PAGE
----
Archive for 2012

Corbett Spellbound Chandelier

Nowadays living rooms are not reserved just for special occasions. The living space is frequently the social center of the home.
It is the place to curl up with a good book, watch TV, visit with friends or entertain formally.

Contemporary living room via Coates Design Architect

Unlike the kitchen and bathroom, where the position of the light fixtures is pretty much determined by the built-in furniture and appliances, the living room often has a more flexible lighting plan.


Tech Lighting Monorail via Applegate Tran Interiors

In new construction you generally see recessed lights.

“Downlights place the most brightness on furniture and floor surfaces.
Three-dimensional forms stand out; the lighting blends into the ceiling.

Space downlights 4′-6′ apart for even illumination.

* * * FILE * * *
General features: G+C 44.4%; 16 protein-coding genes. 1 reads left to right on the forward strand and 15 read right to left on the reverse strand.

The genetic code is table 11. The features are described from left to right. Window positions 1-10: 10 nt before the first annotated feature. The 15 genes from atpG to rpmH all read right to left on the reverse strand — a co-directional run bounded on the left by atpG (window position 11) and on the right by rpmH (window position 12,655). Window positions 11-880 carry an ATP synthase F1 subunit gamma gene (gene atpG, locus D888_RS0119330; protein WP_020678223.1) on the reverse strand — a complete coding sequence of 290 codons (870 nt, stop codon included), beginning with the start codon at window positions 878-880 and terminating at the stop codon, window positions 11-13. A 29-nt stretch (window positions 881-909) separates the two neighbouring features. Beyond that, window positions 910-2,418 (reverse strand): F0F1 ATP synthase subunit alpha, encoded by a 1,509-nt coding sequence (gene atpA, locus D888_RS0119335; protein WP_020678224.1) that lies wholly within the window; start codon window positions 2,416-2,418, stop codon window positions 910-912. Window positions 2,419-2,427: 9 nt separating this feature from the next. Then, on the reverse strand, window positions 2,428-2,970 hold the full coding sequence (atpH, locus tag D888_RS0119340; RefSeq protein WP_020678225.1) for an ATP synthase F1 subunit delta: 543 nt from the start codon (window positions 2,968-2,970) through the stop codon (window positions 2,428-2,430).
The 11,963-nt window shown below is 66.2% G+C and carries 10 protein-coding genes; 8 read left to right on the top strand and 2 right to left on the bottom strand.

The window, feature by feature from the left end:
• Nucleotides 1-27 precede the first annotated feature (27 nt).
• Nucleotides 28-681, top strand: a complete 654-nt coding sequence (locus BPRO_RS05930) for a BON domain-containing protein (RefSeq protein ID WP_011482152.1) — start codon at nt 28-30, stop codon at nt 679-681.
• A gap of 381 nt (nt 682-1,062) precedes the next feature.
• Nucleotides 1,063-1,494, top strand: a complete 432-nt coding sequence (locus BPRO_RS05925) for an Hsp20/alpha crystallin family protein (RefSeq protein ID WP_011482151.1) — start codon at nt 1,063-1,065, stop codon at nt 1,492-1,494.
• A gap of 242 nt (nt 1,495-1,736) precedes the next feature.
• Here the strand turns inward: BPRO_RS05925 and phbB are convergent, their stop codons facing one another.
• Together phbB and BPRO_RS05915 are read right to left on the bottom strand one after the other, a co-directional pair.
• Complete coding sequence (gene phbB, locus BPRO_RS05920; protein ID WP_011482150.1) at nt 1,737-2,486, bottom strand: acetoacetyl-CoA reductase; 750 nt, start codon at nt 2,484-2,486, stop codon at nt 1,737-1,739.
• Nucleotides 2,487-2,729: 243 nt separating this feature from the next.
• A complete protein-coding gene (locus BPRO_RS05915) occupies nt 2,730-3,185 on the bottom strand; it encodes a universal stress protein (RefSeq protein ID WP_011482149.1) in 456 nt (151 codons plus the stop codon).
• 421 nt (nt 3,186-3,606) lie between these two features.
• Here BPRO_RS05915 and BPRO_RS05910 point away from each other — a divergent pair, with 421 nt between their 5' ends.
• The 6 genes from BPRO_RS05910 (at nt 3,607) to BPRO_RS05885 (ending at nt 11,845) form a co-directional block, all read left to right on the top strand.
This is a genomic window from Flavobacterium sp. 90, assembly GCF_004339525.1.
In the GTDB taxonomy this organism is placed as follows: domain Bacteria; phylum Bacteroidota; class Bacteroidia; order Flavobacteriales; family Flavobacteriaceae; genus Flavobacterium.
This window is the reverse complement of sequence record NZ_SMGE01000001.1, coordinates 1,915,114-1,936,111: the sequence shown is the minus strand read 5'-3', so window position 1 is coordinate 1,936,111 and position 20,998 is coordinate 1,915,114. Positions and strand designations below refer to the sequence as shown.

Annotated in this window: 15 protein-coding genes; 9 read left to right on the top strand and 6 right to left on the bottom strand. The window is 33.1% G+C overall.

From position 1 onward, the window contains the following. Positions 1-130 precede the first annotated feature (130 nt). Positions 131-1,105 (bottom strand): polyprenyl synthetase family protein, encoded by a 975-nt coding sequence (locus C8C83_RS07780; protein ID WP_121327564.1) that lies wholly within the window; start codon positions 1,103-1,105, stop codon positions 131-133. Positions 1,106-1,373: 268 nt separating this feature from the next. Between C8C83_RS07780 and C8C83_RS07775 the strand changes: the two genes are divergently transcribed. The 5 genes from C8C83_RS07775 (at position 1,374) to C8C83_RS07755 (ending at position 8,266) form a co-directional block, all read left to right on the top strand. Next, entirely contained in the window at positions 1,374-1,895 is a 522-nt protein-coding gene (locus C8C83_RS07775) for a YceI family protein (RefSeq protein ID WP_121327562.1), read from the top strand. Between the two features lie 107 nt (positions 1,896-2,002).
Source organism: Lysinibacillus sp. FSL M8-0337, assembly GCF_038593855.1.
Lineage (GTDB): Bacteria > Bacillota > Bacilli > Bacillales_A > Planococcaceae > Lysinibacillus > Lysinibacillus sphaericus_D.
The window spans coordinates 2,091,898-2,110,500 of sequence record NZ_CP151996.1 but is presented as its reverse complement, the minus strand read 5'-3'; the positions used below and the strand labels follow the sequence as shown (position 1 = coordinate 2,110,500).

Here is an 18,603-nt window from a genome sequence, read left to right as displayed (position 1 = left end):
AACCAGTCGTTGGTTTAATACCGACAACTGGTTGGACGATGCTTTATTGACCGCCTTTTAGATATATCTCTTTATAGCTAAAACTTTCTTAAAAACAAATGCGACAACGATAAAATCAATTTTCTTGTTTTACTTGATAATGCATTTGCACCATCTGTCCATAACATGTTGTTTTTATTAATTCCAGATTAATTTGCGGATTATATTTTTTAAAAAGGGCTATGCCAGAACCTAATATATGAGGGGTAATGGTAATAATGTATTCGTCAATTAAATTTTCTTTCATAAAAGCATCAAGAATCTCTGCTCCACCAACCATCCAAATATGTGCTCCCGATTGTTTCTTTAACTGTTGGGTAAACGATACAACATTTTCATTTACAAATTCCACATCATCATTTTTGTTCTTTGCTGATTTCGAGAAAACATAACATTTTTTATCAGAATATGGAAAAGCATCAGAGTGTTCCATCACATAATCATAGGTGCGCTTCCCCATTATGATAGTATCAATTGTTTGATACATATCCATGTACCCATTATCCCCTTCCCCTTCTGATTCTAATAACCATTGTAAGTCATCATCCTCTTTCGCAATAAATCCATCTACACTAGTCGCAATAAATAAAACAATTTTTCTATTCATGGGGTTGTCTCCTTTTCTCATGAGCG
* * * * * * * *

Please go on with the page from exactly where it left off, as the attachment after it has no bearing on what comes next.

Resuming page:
Arrange the pattern so it relates to doorways and windows. You do not have to keep downlights in a single grid pattern; they can be clustered over conversation areas and spread out in between.”

- American Lighting Association


Kichler Lighting Palla Chandelier

How does one know how much light is needed for a room?
Kichler Lighting has a helpful formula:

Multiply the length times the width of the room.  Then, multiply that number times 1.5.  That gives you the amount of wattage you need to light the room properly for general illumination.

Example:  A room is 12 ft. x 16 ft. (12 x 16 = 192).   Then multiply 192 x 1.5 = 288 watts.
That means an 8-light chandelier using 40-watt bulbs would give 320 watts, which is even more light than needed.